GERARD DIPIPPO: So most of the Russian oil exports that have been rerouted have been going to India or China. But of course, Europe had been a major purchase of that. The EU already agreed, as part of their sixth sanctions package, they would stop importing seaborne Russian oil by the end of this year.
But now, the big question of what is apparently being debated at the G7 is whether the G7 can impose some type of price caps. So the idea is that some of the Western countries would still be buying Russian oil, but they would only be offering to, basically, buy it at cost, which would then reduce the amount of revenue that Russia earns from those exports.
- Gerard, do you have sense of where we are, in terms of exports versus pre-pandemic, are they at the same levels, or even higher?
GERARD DIPIPPO: The Russian energy exports seem to be fairly steady. They dropped a bit in April. But then they recovered. So far, we haven't seen much impact on overall volumes. But I think over time, particularly with foreign companies and foreign technology leaving, it's going to drain their ability to keep exporting. And in the long run, Russian prospects, particularly, if they remain under sanctions, which are not very good.
- And as you mentioned there, China and India buying Russian energy. You also have the African continent, with grain shortages impacting the food supply, now also calling for sanctions to be lifted. How much does this offset? This pressure that's coming from China, from India, from the African continent, what does that do in terms of the sanctions conversation and the pressure being put there?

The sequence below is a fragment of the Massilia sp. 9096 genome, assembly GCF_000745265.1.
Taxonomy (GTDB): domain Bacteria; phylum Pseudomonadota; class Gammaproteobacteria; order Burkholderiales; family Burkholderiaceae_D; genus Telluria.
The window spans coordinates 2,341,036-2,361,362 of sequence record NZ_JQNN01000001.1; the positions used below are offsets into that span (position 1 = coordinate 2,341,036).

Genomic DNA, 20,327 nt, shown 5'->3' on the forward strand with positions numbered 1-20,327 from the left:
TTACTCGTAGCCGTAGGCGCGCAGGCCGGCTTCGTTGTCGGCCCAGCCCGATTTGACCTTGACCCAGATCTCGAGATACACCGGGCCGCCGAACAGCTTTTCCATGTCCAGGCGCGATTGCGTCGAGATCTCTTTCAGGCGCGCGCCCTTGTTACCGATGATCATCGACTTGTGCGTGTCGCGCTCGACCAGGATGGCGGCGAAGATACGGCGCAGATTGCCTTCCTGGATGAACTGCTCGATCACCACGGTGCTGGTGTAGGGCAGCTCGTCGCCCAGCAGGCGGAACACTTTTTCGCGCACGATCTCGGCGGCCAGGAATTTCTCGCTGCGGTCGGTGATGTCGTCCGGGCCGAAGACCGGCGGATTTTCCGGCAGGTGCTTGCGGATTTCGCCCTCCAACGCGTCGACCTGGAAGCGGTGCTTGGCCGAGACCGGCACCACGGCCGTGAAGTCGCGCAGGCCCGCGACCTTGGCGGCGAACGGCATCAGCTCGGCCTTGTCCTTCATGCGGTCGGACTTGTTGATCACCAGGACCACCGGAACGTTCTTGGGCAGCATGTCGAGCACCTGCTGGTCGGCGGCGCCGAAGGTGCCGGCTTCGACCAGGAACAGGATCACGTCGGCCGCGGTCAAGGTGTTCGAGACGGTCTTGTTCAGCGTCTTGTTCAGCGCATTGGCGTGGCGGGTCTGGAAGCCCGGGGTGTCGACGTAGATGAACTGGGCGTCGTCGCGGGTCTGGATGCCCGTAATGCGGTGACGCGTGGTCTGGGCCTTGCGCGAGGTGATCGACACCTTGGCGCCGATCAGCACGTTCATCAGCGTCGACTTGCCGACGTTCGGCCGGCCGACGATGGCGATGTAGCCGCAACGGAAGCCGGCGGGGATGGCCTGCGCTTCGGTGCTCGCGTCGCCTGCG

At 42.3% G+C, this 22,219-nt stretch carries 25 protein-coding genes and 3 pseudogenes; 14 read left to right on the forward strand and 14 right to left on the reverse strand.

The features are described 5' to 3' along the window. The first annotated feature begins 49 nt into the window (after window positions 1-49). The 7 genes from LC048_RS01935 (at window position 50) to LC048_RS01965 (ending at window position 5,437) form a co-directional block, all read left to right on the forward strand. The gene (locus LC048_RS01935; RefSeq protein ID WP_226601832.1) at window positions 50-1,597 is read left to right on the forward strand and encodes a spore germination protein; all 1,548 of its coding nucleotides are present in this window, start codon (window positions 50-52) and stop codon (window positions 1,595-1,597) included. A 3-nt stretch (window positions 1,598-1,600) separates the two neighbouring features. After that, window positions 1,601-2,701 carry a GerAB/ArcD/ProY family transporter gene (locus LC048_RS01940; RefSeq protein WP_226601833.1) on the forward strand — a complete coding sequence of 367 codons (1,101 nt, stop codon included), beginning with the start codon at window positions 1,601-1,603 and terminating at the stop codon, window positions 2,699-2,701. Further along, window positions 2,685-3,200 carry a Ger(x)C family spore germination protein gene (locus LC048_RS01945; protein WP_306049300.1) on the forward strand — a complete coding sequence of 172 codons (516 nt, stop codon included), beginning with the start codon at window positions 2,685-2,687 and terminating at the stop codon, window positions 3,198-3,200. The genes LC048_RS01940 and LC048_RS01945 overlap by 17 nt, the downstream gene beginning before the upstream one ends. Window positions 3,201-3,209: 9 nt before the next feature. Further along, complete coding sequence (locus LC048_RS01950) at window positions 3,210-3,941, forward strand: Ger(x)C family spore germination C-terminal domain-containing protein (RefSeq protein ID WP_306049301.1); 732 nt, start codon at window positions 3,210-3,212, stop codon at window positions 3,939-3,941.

GERARD DIPIPPO: It's twofold. I think, first, it contributes to inflation, which is the US administration's top priority right now. And then on the second side, it also adds to pressures and humanitarian issues in developing countries, like in Africa, where, as you say, they rely on grain exports from Ukraine and from Russia. So I think it's basically making the cost of the war feel more tangible to the rest of the world, which is raising questions amongst the US allies about, whether they want to ramp up further, or whether they need to focus on addressing the humanitarian cost of the war.
- Gerard, I imagine what you're saying about the price caps on oil exports. How do you expect Russia to respond? And then, I guess, to that end, will there still be an incentive to supply oil here to some of those countries that are still buying China, India, like you were just saying?
GERARD DIPIPPO: So the math on how this would work is not clear to me. And I haven't seen anyone from the government produce a report explaining it. Basically, as long as India, and China, and other countries cannot make up for the demand that essentially the G7 would, then the G7 has some buying power. Then, in theory, they can compel Russia to take a lower price.